Memorandum submitted by Friends of the
Friends of the Earth primarily approaches the question
of whether shale gas is a good or bad energy supply option to
exploit from a climate change perspective, although we recognise
that there are other important considerations, such as groundwater
pollution from the chemicals associated with hydraulic fracturing.
In December we published research(i) into
global carbon budgets that identified that 1,100 GtCO2e
is the size of a global carbon budgets for a 70% chance of avoiding
a global average temperature increase of two degrees or more.
If this budget is to be shared equally between nations based
on average population between now and 2050 then the UK would need
to reduce emissions by 80% by 2030 from 1990 levels, the EU by
83% and the USA by 95%. China would need to peak its emissions
by 2013 and then decline by 5% per annum. These reductions rates
assume no "negative emissions" or other geoengineering
techniques are deployed, which is clearly an issue for debate.
The implication of our research is that we need a very fast transition
away from a fossil fuel based economy towards a low carbon economy.
It is within this context that we judge the utility or otherwise
of shale gas.
We are aware from research by Chatham House that
there are in theory very substantial reserves of shale gas, far
greater than conventional gas.(ii) Although the majority
of this is in North America, Middle-East and China the quantities
in Western Europe are not insignificant and may be greater than
proven reserves of conventional gas. As the Chatham House report
makes clear, shale gas has the potential to be a "game changer"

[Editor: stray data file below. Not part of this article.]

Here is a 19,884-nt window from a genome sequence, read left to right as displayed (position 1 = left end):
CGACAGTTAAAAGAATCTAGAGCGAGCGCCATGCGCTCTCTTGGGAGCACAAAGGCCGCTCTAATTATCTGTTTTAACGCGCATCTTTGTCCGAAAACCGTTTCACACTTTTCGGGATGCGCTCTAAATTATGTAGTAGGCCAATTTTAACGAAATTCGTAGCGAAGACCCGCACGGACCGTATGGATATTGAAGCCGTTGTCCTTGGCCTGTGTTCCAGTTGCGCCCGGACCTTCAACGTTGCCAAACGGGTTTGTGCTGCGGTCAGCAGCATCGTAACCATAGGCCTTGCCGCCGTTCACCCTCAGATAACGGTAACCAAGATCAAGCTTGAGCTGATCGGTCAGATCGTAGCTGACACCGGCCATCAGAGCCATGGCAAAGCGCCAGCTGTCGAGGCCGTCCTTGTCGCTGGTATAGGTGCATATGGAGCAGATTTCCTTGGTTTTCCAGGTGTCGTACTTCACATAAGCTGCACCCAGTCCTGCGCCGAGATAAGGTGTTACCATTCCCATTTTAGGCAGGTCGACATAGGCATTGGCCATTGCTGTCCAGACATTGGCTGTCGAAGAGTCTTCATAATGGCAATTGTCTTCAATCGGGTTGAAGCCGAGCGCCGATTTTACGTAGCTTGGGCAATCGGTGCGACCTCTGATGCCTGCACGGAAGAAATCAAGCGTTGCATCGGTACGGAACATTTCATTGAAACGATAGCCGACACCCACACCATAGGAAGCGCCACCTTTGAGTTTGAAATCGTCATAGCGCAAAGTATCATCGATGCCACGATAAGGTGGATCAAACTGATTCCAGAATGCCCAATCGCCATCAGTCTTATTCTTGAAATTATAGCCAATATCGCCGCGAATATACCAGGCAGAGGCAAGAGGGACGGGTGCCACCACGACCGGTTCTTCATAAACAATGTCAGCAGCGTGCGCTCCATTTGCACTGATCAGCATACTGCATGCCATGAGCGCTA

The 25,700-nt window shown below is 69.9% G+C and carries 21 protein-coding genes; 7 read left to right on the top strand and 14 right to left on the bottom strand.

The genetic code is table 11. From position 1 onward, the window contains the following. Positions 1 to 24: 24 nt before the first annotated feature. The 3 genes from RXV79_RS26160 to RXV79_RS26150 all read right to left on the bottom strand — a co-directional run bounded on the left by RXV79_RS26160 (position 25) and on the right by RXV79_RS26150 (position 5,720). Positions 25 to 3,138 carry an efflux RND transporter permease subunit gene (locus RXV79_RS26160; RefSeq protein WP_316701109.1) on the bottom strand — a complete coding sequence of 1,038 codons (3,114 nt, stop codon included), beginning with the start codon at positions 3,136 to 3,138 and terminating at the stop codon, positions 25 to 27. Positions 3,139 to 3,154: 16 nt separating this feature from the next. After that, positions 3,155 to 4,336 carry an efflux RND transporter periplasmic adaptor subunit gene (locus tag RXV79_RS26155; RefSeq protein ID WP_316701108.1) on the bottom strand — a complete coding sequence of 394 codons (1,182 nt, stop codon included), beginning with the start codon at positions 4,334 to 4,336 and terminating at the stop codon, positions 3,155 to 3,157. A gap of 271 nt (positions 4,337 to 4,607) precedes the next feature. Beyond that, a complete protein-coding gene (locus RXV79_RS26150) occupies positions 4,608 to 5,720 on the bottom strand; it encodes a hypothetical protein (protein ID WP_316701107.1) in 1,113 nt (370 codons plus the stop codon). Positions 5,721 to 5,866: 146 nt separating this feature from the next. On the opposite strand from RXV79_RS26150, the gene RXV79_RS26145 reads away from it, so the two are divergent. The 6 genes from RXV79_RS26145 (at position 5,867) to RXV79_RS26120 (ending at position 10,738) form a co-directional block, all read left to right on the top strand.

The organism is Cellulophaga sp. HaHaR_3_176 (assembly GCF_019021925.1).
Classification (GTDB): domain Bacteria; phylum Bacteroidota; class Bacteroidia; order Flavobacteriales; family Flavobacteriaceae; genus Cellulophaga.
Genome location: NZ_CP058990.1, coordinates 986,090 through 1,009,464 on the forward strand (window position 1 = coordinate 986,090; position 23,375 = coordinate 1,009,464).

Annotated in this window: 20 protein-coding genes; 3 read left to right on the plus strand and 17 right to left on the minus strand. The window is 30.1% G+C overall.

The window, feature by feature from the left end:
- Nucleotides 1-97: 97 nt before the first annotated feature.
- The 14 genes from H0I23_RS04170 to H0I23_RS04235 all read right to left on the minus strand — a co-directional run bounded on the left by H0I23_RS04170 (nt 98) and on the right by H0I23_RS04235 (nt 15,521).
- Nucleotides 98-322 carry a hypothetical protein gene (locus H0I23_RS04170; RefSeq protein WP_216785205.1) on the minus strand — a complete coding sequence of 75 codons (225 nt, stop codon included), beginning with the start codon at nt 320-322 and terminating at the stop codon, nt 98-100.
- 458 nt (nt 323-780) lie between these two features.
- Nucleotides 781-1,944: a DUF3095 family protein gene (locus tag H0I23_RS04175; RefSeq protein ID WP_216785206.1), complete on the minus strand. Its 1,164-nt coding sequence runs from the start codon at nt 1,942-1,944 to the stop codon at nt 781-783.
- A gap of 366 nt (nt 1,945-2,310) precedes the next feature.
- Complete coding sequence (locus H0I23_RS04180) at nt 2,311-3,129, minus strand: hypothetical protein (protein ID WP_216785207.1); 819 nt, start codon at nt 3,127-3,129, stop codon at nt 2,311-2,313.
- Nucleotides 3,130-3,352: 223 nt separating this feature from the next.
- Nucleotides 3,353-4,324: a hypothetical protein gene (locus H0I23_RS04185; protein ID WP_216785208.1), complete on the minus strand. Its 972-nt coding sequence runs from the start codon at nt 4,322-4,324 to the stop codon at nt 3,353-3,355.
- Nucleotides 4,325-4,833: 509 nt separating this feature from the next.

by opening up huge new sources of gas but whether and how much
of the potential can be realised is not yet clear.
Friends of the Earth has concerns about the exploitation
of these resources.
- Large amounts of shale gas could undermine investment
in renewable energy in the UK and elsewhere. The UK has a 2020
target for renewable energy but no targets after 2020. Investors
could be very nervous of investing significant money in offshore
wind or other renewable power projects if it is not clear that
there will be a guaranteed market for the energy after 2020.
- The Government's draft National Policy Statements
say there is only need for 18 GW of new non-renewable capacity.
But there is however at least 14 GW of new gas either with consent,
being built or in the pre-Infrastructure Planning Control (IPC)
regime. On top of that there is already 20 GW of gas and nuclear
applications in the current IPC system. This is 34 GW - way over
the "needed" 18 GW, and a potential massive over-supply,
which is likely to come at the expense of renewables. Gas is already
threatening renewables investment, even before shale gas is considered.
- If the Government intends renewable energy to
play a significant role in meeting its Climate Change Act obligations,
and if it wants to build a world leading marine renewables industry,
then it needs to set out clear expectations for offshore wind